When it comes to a driving record, there is great variability among motorists in the Phoenix area. Some have squeaky clean records without so much as a parking ticket to their names. Others have received so many moving violations that their licenses have been suspended or revoked, leaving them without the ability to drive legally. So with this wide range of conduct by motorists, it may not be surprising to realize that some drivers are more likely than others to cause a car accident.
But now, data from a new study indicates that these risky drivers, who are more likely than others to be at-fault for a collision, do not realize that they are risky or that their conduct may be threatening.
The study was published in the journal PLOS ONE and focused on male motorists in Quebec between the ages of 19 and 39. The research subjects were divided into four groups: those who had been convicted of drunk driving at least twice, those who had three or more speeding or moving violations in the prior two years, those that had drunk driving convictions and speeding or other moving infractions, and those who had none of the foregoing. In addition to their driving history, the study’s subjects revealed information about their use of alcohol and drugs, their decision making abilities and processes, what level of impulse control they displayed, and their ability to learn from their own mistakes. Participants also drove on a simulator to illustrate to the researchers how their past driving history and their personal life factors combined to influence their present driving skills.
In the end, there were marked similarities among the participants in each of the four distinct categories that did not necessarily translate to other areas. For example, repeated drunk drivers displayed a lack of concern for the safety of others and were quick to make rash decisions. Those who had a history of speeding violations were more likely to be thrill seekers in their personal lives, enjoying activities that others may forego due to concerns for their wellbeing.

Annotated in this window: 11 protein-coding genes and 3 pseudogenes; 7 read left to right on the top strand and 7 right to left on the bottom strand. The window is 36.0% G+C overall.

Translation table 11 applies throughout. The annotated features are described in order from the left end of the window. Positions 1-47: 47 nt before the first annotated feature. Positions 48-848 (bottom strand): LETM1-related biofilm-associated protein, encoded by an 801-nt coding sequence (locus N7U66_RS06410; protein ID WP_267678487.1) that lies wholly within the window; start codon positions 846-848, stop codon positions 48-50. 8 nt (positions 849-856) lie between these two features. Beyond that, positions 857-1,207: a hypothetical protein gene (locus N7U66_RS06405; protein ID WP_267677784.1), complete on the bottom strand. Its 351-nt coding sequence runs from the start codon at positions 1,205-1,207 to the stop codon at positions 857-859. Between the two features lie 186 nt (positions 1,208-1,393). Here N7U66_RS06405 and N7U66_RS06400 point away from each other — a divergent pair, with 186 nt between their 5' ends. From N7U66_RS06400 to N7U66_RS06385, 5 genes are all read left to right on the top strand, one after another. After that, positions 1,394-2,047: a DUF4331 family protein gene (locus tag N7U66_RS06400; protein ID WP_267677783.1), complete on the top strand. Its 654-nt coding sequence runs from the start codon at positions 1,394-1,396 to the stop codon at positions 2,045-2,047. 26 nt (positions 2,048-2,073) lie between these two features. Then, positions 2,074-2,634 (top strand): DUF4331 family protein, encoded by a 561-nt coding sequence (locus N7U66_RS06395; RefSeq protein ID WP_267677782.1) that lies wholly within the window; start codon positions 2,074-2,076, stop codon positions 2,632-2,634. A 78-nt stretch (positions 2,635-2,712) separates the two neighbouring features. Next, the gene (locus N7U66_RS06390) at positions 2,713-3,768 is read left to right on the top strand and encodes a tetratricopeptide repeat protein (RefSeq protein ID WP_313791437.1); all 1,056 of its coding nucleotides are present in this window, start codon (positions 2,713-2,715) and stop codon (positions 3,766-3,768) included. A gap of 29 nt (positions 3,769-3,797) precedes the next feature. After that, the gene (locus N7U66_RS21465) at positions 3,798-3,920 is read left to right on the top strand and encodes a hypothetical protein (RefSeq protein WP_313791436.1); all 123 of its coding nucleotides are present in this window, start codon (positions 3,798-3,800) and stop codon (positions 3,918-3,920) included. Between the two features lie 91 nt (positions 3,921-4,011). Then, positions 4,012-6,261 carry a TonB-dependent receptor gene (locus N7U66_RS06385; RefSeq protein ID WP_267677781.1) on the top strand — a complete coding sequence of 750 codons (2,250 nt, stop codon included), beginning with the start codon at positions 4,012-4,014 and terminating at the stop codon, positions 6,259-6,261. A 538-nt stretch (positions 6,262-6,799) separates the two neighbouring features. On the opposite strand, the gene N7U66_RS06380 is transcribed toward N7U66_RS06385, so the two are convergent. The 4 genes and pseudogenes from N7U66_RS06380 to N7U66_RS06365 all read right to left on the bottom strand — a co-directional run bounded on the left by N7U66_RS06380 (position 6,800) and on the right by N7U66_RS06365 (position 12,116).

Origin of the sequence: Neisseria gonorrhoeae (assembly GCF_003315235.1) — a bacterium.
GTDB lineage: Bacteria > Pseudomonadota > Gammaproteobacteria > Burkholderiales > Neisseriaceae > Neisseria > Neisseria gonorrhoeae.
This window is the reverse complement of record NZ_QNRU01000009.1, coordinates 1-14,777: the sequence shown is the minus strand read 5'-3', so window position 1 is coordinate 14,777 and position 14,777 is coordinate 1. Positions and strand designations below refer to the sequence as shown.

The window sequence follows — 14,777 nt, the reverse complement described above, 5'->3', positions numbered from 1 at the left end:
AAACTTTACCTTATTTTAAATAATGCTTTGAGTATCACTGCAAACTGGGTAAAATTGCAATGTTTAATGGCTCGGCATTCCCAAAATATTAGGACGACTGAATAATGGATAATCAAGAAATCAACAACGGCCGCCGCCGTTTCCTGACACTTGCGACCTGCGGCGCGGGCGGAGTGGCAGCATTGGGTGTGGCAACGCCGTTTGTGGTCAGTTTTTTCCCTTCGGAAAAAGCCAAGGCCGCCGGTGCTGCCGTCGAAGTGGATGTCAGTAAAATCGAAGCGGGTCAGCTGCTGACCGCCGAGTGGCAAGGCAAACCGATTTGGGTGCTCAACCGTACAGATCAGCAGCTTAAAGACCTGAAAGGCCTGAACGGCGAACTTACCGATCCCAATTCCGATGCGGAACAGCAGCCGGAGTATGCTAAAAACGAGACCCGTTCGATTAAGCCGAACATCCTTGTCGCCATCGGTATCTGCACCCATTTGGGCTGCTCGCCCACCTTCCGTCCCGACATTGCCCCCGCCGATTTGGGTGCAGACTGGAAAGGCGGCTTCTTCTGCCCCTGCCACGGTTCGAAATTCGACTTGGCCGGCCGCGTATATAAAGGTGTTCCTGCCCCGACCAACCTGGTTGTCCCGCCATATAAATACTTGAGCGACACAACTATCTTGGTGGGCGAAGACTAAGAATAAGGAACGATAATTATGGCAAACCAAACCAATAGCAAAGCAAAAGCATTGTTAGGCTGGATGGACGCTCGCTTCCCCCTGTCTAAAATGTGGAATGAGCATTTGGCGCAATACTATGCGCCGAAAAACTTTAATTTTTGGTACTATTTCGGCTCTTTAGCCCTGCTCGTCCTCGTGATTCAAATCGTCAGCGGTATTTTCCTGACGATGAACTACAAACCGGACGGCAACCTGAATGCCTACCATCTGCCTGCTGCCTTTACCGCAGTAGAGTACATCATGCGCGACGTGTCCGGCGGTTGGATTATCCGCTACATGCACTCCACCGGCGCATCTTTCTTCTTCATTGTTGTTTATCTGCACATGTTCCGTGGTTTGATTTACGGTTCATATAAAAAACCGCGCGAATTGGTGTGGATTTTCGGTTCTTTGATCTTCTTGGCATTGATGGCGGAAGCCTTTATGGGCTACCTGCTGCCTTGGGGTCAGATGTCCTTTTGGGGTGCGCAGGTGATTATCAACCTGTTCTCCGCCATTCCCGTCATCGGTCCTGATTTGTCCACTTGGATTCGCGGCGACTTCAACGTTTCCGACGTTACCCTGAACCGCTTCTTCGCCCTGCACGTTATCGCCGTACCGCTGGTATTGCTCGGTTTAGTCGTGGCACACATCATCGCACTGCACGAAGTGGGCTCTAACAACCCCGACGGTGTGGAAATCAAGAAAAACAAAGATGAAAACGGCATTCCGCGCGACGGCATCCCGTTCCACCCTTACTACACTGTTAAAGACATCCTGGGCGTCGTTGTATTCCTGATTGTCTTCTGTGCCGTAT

A primary takeaway from the study was that the participants in the three groups of motorists with prior traffic records did not view themselves as more dangerous than other on the roadway, even though they were aware of their prior negative histories while driving. Other studies have routinely shown that speeding, drunk driving, and other moving violations directly increase the risks of a collision in Arizona but now it seems that offenders do not link their own conduct with such risks.
Researchers involved in the current study conclude that different approaches to behavior modification should be undertaken depending on the underlying factors of a driver’s habits. Focusing on a driver’s ability to affect the lives of others, for example, may be beneficial for motorists who detach themselves from their roles in public safety. Emphasizing the negative aspects of prior drinking episodes may help curb repeat drunk driving incidents in Phoenix and limit the number of drunk driving collisions that result.
In the meantime, this is a good reminder for all drivers to stop, take a look at themselves, and truly question whether they are part of the safety problem on our roads. If you suspect you are, consider slowing down, being more patient, and making fewer aggressive moves while you drive so that you will stay as safe as possible.
Prior Blog Entry:
May is National Water Safety Month, Phoenix Injury Lawyer Blog, published May 4, 2016.
What Are Risky Drivers Thinking?, Insurance Journal, published May 3, 2016.